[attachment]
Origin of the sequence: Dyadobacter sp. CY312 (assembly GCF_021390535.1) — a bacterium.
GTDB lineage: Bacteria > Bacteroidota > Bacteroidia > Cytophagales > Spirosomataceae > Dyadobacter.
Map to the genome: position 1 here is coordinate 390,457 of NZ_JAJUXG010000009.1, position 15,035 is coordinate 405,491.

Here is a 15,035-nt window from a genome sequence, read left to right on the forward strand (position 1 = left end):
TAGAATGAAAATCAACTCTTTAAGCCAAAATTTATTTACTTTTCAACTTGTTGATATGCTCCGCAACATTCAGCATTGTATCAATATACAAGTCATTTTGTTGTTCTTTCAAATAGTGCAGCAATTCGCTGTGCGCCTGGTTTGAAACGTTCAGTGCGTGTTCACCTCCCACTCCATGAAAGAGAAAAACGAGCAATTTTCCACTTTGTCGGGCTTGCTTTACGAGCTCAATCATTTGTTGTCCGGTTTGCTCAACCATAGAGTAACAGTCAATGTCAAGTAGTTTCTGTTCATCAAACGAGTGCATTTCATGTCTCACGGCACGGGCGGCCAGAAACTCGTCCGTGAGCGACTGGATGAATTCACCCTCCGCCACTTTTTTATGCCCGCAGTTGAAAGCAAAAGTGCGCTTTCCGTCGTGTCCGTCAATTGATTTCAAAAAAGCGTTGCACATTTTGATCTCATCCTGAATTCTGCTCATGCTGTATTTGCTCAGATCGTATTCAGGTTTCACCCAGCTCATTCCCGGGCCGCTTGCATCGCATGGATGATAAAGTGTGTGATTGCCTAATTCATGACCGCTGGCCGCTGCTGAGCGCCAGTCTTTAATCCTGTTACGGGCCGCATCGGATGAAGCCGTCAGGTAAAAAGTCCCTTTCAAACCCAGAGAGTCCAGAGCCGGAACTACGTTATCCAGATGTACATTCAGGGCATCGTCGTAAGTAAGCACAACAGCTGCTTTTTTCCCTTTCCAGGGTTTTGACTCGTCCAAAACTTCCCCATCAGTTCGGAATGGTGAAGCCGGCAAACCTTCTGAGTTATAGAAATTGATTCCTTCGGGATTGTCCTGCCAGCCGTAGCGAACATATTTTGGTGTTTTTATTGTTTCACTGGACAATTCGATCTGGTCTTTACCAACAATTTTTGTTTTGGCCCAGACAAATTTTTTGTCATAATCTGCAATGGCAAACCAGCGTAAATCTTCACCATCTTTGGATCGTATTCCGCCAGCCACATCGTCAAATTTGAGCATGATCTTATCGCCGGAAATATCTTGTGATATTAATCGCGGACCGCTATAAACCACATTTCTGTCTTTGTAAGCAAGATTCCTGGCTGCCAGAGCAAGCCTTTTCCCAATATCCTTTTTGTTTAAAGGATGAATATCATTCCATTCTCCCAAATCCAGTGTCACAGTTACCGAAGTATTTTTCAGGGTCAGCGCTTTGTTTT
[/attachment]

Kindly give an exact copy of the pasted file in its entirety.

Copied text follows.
Origin of the sequence: Dyadobacter sp. CY312 (assembly GCF_021390535.1) — a bacterium.
GTDB lineage: Bacteria > Bacteroidota > Bacteroidia > Cytophagales > Spirosomataceae > Dyadobacter.
Map to the genome: position 1 here is coordinate 390,457 of NZ_JAJUXG010000009.1, position 15,035 is coordinate 405,491.

Here is a 15,035-nt window from a genome sequence, read left to right on the forward strand (position 1 = left end):
TAGAATGAAAATCAACTCTTTAAGCCAAAATTTATTTACTTTTCAACTTGTTGATATGCTCCGCAACATTCAGCATTGTATCAATATACAAGTCATTTTGTTGTTCTTTCAAATAGTGCAGCAATTCGCTGTGCGCCTGGTTTGAAACGTTCAGTGCGTGTTCACCTCCCACTCCATGAAAGAGAAAAACGAGCAATTTTCCACTTTGTCGGGCTTGCTTTACGAGCTCAATCATTTGTTGTCCGGTTTGCTCAACCATAGAGTAACAGTCAATGTCAAGTAGTTTCTGTTCATCAAACGAGTGCATTTCATGTCTCACGGCACGGGCGGCCAGAAACTCGTCCGTGAGCGACTGGATGAATTCACCCTCCGCCACTTTTTTATGCCCGCAGTTGAAAGCAAAAGTGCGCTTTCCGTCGTGTCCGTCAATTGATTTCAAAAAAGCGTTGCACATTTTGATCTCATCCTGAATTCTGCTCATGCTGTATTTGCTCAGATCGTATTCAGGTTTCACCCAGCTCATTCCCGGGCCGCTTGCATCGCATGGATGATAAAGTGTGTGATTGCCTAATTCATGACCGCTGGCCGCTGCTGAGCGCCAGTCTTTAATCCTGTTACGGGCCGCATCGGATGAAGCCGTCAGGTAAAAAGTCCCTTTCAAACCCAGAGAGTCCAGAGCCGGAACTACGTTATCCAGATGTACATTCAGGGCATCGTCGTAAGTAAGCACAACAGCTGCTTTTTTCCCTTTCCAGGGTTTTGACTCGTCCAAAACTTCCCCATCAGTTCGGAATGGTGAAGCCGGCAAACCTTCTGAGTTATAGAAATTGATTCCTTCGGGATTGTCCTGCCAGCCGTAGCGAACATATTTTGGTGTTTTTATTGTTTCACTGGACAATTCGATCTGGTCTTTACCAACAATTTTTGTTTTGGCCCAGACAAATTTTTTGTCATAATCTGCAATGGCAAACCAGCGTAAATCTTCACCATCTTTGGATCGTATTCCGCCAGCCACATCGTCAAATTTGAGCATGATCTTATCGCCGGAAATATCTTGTGATATTAATCGCGGACCGCTATAAACCACATTTCTGTCTTTGTAAGCAAGATTCCTGGCTGCCAGAGCAAGCCTTTTCCCAATATCCTTTTTGTTTAAAGGATGAATATCATTCCATTCTCCCAAATCCAGTGTCACAGTTACCGAAGTATTTTTCAGGGTCAGCGCTTTGTTTT